Highlighting Michael Omer-Man's article asking why J Street is so controversial, I said in my last post that I would offer an answer. Omer-Man's answer that it's because J Street is the new kid on the block seems too easy and fails to address the reason J Street is so venomously and irrationally attacked by those on the right.
I'd like to begin by re-framing the question a bit. I think the question in this context essentially asks what is it about J Street that drives the right wingers so crazy. Because other than right wing rage, there isn't a whole lot of controversy about J Street.
So here's my answer: the right wing is more concerned about winning the argument than ending the conflict. The right wing will not be satisfied until every last living creature acknowledges the moral superiority and righteousness of the Jewish people. We are just and the Palestinians live to destroy us. So it doesn't matter to the right wing that the Palestinians have put down their arms, have accepted Israel's right to exist and have absolutely no military capability to destroy the Jewish state. The right wing wants a declaration that Israel is justified in all its actions, whether it's the expulsion of Arabs during the War of Independence or maintaining a 44 year occupation of the West Bank and Gaza Strip. To prove their point, the right wingers are only too willing to double down, and continue in this vein - we ain't doing anything wrong, so why stop - until the world acknowledges that Israel had good cause for all its actions. They cannot stomach the idea that Israel, like every other country that has ever existed, is not pure. Because the right wingers have an infatuation (which is different than love) with Israel, they are unwilling or unable to recognize its past sins. Doing so would destroy the idealized Israel they hold dear to their hearts. Israel is good and the Palestinians are bad. Add this to death and taxes. And you better not question it.
Here's the thing. These are not stupid people. They are smart, educated and successful people most of them. They know (or at least suspect) deep down that Israel is not pure, but rather than acknowledge that in any meaningful way, they continue to insist that Israel is pure as if insisting on it will make it true. Arriving at a compromise with the Palestinians, however, necessarily admits that the right will not get their declaration of victory and further implies that they acknowledge Israel's misdeeds. So they resist compromise, cast the conflict in moral terms and assert absolutist positions. (By the way, there are those on the far left that do the same.) For those in the United States it is a comfortable stance to take. They can hold their idealized view of Israel and bask in self righteousness with impunity because they are not being asked to pay the price of the continued conflict.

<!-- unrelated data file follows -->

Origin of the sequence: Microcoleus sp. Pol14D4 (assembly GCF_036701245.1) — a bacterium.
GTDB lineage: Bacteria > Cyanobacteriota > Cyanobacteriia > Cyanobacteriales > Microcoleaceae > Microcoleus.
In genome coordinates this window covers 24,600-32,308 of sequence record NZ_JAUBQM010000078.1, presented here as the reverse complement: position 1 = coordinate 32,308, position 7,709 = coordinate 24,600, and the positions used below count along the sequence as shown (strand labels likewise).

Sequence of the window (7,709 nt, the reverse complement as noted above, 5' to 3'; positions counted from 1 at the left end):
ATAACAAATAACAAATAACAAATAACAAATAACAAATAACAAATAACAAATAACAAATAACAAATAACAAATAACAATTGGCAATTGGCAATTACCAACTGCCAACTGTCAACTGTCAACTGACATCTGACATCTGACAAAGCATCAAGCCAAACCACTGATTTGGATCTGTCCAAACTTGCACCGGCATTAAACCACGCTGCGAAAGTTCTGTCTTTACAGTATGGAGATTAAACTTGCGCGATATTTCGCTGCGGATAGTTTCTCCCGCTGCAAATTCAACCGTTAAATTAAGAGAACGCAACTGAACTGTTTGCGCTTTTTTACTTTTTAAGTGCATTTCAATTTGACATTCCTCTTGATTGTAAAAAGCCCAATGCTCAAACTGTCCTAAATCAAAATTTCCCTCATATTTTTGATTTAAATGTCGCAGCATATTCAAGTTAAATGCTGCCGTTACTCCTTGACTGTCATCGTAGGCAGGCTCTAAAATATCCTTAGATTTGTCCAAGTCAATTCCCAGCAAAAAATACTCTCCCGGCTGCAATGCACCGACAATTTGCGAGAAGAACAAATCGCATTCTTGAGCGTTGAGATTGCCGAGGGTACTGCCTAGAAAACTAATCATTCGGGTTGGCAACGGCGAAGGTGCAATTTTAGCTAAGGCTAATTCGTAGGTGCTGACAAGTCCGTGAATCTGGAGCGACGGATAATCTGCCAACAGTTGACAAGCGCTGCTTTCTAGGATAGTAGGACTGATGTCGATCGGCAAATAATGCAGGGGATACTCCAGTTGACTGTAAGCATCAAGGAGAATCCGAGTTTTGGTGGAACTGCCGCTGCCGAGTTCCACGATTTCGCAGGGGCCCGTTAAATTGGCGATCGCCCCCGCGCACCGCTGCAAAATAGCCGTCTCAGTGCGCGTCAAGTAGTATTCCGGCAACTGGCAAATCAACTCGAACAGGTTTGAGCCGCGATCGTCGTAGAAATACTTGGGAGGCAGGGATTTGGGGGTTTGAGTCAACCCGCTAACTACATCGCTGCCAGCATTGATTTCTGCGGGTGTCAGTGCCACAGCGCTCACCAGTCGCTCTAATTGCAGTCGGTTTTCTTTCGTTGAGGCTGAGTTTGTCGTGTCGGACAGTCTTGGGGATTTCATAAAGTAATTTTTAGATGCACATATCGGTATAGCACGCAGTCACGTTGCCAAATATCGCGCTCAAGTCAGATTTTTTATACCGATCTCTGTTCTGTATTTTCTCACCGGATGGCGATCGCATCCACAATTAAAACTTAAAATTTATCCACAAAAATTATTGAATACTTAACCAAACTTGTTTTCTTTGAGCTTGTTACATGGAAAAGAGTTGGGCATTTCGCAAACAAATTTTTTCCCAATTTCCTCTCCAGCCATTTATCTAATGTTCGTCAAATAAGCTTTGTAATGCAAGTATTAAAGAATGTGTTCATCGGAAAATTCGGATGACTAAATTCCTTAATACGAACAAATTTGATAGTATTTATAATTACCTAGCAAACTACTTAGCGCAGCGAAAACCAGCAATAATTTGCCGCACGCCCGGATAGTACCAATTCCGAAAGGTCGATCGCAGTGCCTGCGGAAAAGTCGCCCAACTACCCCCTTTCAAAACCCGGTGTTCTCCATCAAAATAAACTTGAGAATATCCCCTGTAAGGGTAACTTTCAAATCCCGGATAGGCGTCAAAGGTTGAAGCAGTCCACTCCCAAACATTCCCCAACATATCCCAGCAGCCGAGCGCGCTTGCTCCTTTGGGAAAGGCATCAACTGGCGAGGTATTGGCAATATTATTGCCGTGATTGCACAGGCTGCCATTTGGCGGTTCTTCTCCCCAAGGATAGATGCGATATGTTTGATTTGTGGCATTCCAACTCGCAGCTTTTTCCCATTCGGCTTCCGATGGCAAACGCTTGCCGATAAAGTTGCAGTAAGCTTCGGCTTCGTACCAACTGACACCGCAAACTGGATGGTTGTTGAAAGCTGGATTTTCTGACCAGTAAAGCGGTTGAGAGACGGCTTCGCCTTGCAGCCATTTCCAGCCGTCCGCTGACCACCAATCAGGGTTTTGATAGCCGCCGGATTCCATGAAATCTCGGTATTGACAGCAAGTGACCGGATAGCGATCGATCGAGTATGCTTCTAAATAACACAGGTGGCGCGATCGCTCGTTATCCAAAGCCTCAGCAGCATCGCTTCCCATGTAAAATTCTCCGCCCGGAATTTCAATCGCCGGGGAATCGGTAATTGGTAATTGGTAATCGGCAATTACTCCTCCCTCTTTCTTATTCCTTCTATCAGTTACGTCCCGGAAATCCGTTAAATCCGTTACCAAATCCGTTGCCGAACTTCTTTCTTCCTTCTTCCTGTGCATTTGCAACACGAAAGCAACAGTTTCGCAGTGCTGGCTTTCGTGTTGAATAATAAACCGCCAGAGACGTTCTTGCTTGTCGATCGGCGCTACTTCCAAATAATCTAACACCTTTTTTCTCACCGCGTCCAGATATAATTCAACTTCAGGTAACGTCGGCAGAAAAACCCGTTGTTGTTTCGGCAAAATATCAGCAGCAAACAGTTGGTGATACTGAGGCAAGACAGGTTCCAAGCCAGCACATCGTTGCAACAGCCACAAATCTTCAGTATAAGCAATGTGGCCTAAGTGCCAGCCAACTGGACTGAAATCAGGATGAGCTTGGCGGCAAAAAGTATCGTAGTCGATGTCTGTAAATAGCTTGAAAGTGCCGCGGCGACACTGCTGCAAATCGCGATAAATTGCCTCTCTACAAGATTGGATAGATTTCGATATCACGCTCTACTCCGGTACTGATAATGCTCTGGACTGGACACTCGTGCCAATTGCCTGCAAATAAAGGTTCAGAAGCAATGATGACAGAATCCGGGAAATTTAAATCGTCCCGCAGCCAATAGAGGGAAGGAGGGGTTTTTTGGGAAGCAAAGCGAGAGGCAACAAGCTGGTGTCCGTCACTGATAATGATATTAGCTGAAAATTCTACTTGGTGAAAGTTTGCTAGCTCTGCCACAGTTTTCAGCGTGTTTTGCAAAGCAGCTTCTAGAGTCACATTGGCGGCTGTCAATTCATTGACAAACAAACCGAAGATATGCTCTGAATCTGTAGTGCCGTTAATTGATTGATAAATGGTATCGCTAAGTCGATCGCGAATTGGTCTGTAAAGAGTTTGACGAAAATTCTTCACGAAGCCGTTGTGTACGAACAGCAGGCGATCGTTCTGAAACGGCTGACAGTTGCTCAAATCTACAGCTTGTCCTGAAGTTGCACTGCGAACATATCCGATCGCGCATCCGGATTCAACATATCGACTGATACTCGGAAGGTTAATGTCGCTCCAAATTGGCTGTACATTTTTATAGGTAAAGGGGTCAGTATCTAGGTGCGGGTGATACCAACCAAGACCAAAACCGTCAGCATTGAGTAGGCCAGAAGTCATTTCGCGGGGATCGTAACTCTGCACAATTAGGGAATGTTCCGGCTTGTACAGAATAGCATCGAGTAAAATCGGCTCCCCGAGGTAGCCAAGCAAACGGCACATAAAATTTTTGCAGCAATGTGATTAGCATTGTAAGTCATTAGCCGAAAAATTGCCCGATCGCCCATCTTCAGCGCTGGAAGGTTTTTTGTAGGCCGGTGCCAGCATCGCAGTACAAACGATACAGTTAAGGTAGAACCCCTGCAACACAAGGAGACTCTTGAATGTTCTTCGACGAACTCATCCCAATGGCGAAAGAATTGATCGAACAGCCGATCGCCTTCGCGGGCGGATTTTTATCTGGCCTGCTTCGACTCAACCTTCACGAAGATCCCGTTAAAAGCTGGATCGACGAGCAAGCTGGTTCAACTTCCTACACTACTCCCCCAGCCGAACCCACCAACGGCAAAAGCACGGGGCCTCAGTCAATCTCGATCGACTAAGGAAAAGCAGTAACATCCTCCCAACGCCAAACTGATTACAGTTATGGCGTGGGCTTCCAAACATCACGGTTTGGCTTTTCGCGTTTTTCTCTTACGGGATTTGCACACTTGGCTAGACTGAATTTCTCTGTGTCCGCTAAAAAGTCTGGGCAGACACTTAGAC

So getting back to the question of why J Street is so "controversial," the answer is not because J Street is the new kid on the block. And it's not because J Street espouses a two-state solution. But it's because J Street seeks to end the conflict, rather than win the argument. And along the way, J Street has been courageous enough to acknowledge Israel's failings. When the right hears J Street call on Israel to end the blockade of Gaza or to cease settlement activity, the right's anger flares not because J Street is wrong, but because they know J Street is right. Accepting even the legitimacy of J Street, however, is too much for them to bear in the face of what they also "know," i.e., that Israel is right and the Palestinians are wrong. It is this cognitive dissonance that makes J Street so "controversial."
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As I shared via social media outlets last week, over at the Tikkun blog there was an article posted discussing 'History Centrism'. The thesis being, "Due to the significant emphasis on prophetic history, religious groups can become ... 'historical societies' — preserving, codifying and interpreting the religious histories of their founders. In conflict, they come to question each other’s histories, and therefore the legitimacy of each other’s faiths."
Now many will quickly point out that the I-P issue is a human rights issue, not a religious one which is objectively true--but others, like me, will say one's religious outlook, should that outlook be guided by one of the Abrahamic faiths, is about human rights above all else (see: Abraham leaving his conversation with the Divine in order to welcome strangers; not historically true, but metaphysically true in the sense that the Hebrew biblical worldview is one of open tents).
By appealing to tradition those Jews who choose to use historical events to define our values are focusing on the wrong tradition: Jewish values have never been "what did you do before" but always "what are you doing now." Everything from the grammatical formulation of brachot "Blessed is ... who creates [actively/present]" to the classic words at Sinai, "we do and we understand," idyllic Jewish values are defined not by what came before but by how you act in each unfolding moment of every day.
J Street is controversial because it shifts the paradigm from a passive entitlement system ("this is our destiny") to an active behavior based model ("here is how we are actively creating a better world"). History must inform our values, not define them, and that is a controversial challenge.